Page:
With the advent of Office 365 and a raft of SaaS applications now available, I’ve been a big fan of Linux on the desktop for quite a while. Customers are no longer forced to use Windows unless they choose to – other options are available. In this session we learn more about the exciting opportunities available with Linux in the EUC space.
Please note: the following is blogged live whilst in the session. Please excuse any spelling or grammatical errors.
Linux virtual desktops are like any other virtual desktops… benefits are eliminated/reduced OS licence costs, greater ability to secure intellectual property etc.
Customers choose Linux virtual desktops for a number of reasons, including specialised 3D applications built solely for Linux – the oil and gas industry makes use of this.
VMware Horizon Linux virtual desktops support all end-user workloads – task/knowledge/power/designer.
What’s Changed in Horizon 7?
- Managed VMs
- SUSE Linux support
The following distributions are supported:
The following are required:
- Horizon 6.1.1 or later
- vSphere 5.5 U2 (6.0 or later recommended)
- Horizon Client 3.4
Additionally, the following are also required
- Java Runtime (JRE)
- VMware Tools (native or Open VM Tools)
Horizon 7.0.1 added a simplified and unified UI. VMware is fully committed to Linux on the virtual desktop, and continues to add additional functionality with each release.
Prior to Horizon 7.0.1, only manual desktop pools were supported. In the latest version, automatic pools are supported – but only for full desktops. Linked clones still require manual pools. Instant Clones may appear in a future release.
Horizon 7.0 and upwards supports both managed and unmanaged VMs. This is a substantial improvement. vCenter is aware of managed VMs, but not unmanaged ones.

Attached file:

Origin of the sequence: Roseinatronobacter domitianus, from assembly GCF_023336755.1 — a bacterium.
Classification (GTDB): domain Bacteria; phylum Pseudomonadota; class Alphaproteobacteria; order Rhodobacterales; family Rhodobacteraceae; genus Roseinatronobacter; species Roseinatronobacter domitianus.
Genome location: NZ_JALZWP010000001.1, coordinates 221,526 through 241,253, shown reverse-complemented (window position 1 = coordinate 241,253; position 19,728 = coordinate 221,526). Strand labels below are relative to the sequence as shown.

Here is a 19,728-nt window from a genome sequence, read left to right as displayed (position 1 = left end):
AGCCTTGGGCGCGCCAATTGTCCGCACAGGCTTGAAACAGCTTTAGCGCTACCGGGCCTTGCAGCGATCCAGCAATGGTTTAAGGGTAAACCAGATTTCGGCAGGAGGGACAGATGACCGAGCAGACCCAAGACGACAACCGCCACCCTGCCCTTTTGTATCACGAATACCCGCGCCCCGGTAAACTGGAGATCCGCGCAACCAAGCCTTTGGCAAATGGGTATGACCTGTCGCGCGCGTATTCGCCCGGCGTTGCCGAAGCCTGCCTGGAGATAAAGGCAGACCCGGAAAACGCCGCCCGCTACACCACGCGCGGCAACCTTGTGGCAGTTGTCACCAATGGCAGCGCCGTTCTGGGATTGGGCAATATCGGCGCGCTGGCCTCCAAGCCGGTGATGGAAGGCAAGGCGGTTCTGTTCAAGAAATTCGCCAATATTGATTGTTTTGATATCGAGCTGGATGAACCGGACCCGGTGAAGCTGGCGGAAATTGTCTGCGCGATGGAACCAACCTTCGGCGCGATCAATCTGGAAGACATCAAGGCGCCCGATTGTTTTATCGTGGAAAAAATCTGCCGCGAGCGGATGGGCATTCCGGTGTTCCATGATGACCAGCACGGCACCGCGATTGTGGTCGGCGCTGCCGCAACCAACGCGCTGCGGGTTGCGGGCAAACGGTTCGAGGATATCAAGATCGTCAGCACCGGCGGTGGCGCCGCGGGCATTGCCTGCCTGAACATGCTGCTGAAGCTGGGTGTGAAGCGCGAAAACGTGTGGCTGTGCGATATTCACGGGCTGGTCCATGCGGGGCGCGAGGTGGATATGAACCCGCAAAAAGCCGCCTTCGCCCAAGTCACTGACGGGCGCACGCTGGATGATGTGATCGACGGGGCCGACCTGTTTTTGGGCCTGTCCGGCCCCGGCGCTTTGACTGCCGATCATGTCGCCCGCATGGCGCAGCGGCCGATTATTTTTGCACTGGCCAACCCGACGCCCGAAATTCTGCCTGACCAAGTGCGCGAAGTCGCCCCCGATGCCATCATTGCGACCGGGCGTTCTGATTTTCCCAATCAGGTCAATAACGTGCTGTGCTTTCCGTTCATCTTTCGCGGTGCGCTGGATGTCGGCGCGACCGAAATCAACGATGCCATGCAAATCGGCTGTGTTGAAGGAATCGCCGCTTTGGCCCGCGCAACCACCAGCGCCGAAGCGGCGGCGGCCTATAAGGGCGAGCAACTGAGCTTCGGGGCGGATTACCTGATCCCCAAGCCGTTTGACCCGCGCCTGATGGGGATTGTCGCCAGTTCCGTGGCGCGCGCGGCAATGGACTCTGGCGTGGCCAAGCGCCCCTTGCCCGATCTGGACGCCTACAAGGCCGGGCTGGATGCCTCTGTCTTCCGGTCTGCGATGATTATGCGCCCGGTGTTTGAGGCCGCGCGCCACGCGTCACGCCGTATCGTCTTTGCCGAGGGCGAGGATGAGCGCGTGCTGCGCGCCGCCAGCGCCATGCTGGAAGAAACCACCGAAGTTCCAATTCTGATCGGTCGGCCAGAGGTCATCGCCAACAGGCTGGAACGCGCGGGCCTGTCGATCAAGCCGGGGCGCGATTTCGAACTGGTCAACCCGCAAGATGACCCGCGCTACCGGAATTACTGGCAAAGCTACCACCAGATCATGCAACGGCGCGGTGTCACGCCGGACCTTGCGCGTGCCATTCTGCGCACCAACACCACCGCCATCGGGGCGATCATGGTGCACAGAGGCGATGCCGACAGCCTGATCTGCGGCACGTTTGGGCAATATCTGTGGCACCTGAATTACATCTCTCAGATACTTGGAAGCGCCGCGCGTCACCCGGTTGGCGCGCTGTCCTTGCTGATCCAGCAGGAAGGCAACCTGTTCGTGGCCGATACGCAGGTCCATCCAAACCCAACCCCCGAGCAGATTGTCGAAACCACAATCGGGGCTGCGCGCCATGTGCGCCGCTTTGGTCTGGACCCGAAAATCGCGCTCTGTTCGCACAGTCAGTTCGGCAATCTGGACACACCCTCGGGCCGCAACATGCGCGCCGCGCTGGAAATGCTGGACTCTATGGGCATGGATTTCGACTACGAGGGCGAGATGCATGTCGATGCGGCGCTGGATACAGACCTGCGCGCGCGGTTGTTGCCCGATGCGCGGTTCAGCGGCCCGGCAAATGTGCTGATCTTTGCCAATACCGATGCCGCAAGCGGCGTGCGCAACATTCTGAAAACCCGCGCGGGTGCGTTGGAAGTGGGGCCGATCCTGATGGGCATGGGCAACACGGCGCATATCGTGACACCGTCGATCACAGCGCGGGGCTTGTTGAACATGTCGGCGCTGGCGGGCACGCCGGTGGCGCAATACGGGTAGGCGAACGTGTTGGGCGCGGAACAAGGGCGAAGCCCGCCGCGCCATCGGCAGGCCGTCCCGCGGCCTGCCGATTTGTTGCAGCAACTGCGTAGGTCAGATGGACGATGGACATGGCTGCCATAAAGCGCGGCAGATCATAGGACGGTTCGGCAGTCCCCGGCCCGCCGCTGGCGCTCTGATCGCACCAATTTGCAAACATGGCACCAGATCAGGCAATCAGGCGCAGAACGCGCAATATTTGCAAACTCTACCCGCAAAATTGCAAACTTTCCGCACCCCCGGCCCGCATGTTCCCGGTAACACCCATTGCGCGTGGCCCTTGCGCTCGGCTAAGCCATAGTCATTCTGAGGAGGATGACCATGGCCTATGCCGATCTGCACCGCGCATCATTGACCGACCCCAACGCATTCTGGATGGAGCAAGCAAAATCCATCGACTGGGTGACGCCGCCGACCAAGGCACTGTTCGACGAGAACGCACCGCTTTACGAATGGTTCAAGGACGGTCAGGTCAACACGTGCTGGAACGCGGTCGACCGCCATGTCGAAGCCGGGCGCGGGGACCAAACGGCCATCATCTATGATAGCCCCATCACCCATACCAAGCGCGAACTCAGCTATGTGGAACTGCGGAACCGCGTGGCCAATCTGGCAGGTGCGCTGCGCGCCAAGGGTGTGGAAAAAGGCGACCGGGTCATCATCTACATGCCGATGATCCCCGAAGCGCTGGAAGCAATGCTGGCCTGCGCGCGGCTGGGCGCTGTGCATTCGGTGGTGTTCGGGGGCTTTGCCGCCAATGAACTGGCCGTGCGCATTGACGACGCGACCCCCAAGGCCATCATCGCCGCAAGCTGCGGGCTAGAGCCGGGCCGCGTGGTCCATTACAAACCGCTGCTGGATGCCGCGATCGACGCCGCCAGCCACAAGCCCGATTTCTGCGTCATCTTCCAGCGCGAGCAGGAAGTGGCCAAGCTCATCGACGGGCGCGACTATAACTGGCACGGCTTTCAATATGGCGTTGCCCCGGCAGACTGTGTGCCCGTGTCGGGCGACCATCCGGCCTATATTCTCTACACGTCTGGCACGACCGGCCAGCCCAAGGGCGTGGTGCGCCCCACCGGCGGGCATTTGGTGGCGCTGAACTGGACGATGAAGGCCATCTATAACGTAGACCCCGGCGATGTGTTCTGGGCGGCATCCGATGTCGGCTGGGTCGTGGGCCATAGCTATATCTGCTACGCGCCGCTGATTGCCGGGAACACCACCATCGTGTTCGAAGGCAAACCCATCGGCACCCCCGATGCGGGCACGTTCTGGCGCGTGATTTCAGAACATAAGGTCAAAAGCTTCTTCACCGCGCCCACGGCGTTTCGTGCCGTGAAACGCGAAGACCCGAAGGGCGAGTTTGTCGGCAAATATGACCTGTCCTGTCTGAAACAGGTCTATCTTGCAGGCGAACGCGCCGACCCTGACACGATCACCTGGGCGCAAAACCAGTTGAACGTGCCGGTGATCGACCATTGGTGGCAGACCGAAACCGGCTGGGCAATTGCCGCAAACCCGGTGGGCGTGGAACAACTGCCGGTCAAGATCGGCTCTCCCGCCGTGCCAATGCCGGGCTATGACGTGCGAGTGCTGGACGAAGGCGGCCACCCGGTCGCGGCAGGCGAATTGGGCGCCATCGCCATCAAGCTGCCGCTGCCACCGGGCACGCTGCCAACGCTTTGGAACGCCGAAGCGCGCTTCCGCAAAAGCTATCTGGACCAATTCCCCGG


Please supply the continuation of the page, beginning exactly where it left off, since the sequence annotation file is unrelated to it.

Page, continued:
PowerCLI can be used to manage Linux virtual desktops with Horizon.
Unfortunately multiple screens are not currently supported, however smart cards are.
Horizon Linux Upgrade
- Stop VMwareBlastServer process
- Install new agent
- Create new pool (if unmanaged pool)
Preparing the Linux virtual machine
- Create VM
- Set display and video RAM
- Reserve all guest VM RAM
- Install Linux OS
- Update/patch OS
- Install VMware Tools
- Configure IP, hostname, DNS (this is important)
- Install View Agent for Linux
RHEL and CentOS installations require addition parameters for display properties to be configured in the VMX file.
For Pre-7.0.1, the View Agent required the broker to be set prior to installation. For 7.0.2 and onwards this is no longer necessary.
Manual pool does not support PCoIP – only Blast Protocol. PowerCLI can be used to automate pool creation.
vDGA is a 1-to-1 mapping, and is best for high compute and display performance, but it is not without its drawbacks. With vDGA certain functionality , like HA, is not available.
vSGA is shared amongst many VMs.
To configure vDGA:
- Disable default nVidia driver
- Exit window manager
- Download and install the latest driver
- Reinstate the X Window Manager
- Install Linux Agent
- Assign vDGA licence
Nvidia K1 and K2 cards are not supported due to a limited amount of encoders available.
- To use SSO, either use the Windows AD UPN, or avoid creating local accounts which may also exist in your Active Directory
- Ensure DNS is setup correctly
- Disable unnecessary services (like Compiz on Ubuntu)
- Check service is running
- Review config files
- Check DNS resolution (again)
- Check version using cat /etc/lib/vmware/viewagent/product.txt
- Collect agent logs in /usr/lib/vmware/vieawgent/bin
Linux virtual desktop is relatively in its infancy, but still represents and exciting opportunity in the EUC space.